One of the many reasons to like Turin Brakes is because, in the end, it’s very nice music made by very nice guys. In fact, one could argue that they’ve always been an odd fit for the fame game: no outrageous behaviour, strange dress sense (dodgy haircuts asides ;)) or showing up extremely late on stage, being an ass and then walking off after 20 minutes… and no vanity projects of a lead singer that needs to go solo.
And while Olly Knights did feel the need to go solo – he talks extensively about the need to break away from Turin Brakes temporarily to be able to write songs again – Olly Knights’ solo record If Not Now When is anything but a vanity project. It’s a modest, home project from a house dad who also happens to be a great musician and singer. This is no vanity project with a big marketing / pr campaign behind it. A modest run of 500 vinyl and cd records initially, a digital release and another run of vinyl. it might have reached more people with a giant company behind it, but that would have destroyed most of the love behind it. This is a love-for-analogue-music project, not a love-my-ego-project (thus we see a space suit on the cover instead of Olly in a smart suit) and that’s only one of the many reasons you NEED to listen to it. Because it’s also the most honest and direct we’ve heard Olly sing and play in many moons.
Rip Chord, the album’s opener, is by far the most difficult song to get into though. While lyrically, there are similarities to the anxiety and escapism that Turin Brakes fans might be familiar with, the musical structure makes it hard to get into the song ‘till the very end. The song returns as a brief tangly-guitar-instrumental after the title track though, and then already it’s welcome return. If anything, it tells us that this is a timeless record, a record that isn’t rushed or cut to the bare essence of it. Still, hardly any of these tracks run much longer than 3 minutes.
The title track is a better indication of the way the record sounds: traditional, referring to Nick Drake rather than Damien Rice. The album features hardly any reference to modern culture and media let alone autotune or dub step. The songwriting is rather British too. Side A closes – after some excellent vocal work on the tracks before that – with a song called Searching For England. You could assume that this is one of the few traditional folky songs – one that reminds me of Laura Marling, but the fact is that Side B is full of these kind of songs.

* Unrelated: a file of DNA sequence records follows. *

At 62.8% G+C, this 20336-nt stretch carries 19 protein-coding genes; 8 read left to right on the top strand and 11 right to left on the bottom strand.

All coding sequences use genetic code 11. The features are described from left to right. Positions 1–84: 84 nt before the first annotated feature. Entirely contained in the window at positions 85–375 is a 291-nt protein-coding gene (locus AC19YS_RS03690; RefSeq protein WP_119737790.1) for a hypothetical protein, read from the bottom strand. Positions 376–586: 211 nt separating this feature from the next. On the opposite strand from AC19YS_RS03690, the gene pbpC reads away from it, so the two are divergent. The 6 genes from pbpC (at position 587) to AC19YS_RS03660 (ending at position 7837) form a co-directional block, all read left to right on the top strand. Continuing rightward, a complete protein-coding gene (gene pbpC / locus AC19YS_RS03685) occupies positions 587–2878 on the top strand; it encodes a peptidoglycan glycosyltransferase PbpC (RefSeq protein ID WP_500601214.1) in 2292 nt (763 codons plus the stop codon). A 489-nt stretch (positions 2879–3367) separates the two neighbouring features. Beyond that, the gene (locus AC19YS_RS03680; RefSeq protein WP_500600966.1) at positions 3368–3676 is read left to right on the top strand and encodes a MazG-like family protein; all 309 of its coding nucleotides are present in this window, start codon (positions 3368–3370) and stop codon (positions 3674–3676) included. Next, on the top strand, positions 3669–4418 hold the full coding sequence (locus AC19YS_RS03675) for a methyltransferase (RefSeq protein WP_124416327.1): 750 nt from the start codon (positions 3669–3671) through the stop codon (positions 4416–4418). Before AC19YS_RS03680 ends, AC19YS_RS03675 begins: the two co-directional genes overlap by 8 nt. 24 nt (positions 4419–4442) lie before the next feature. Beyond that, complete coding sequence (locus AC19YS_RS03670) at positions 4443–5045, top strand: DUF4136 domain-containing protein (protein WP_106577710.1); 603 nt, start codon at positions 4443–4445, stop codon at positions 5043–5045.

Before you get there, though, side A has firmly established the boundaries of this soundscape. The Introvert sees Olly using his vocals to the limit, it feels, and the other tracks display the different kinds of guitar that can be heard on the record overall. At first you might think that your record player is running slightly too fast or too slow, but not long thereafter you realise that this IS how the record sounds. And then you smile. Intimate and in some ways it can be considered inperfect, but never safe or dull. Not at all. They must never know, just how dark the night time gets gives me goosebumps.
Side B is probably the most accessible side – and currently my favourite. Opener I Hope I Know You Well is rich, while Jaws of Doubt has a rather Turin Brakes’ feel to it, with a similar vibe as some TB b-sides have. The same can be said of Don’t Break Before You Bend: it feels a bit like Time Machine, one of the unreleased tracks on the Bottled At Source-compilation, but better. In fact, I’d say the final three tracks are probably the strongest songs on the record – together with the amazing title track. Bitten By The Frost showcases some lovely piano work and a gorgeous melody. And I’ve been humming These Days Of Sun ever since I’ve listened to it once. This last track especially refers to the traditional singer/songwriters that were the inspiration for this record.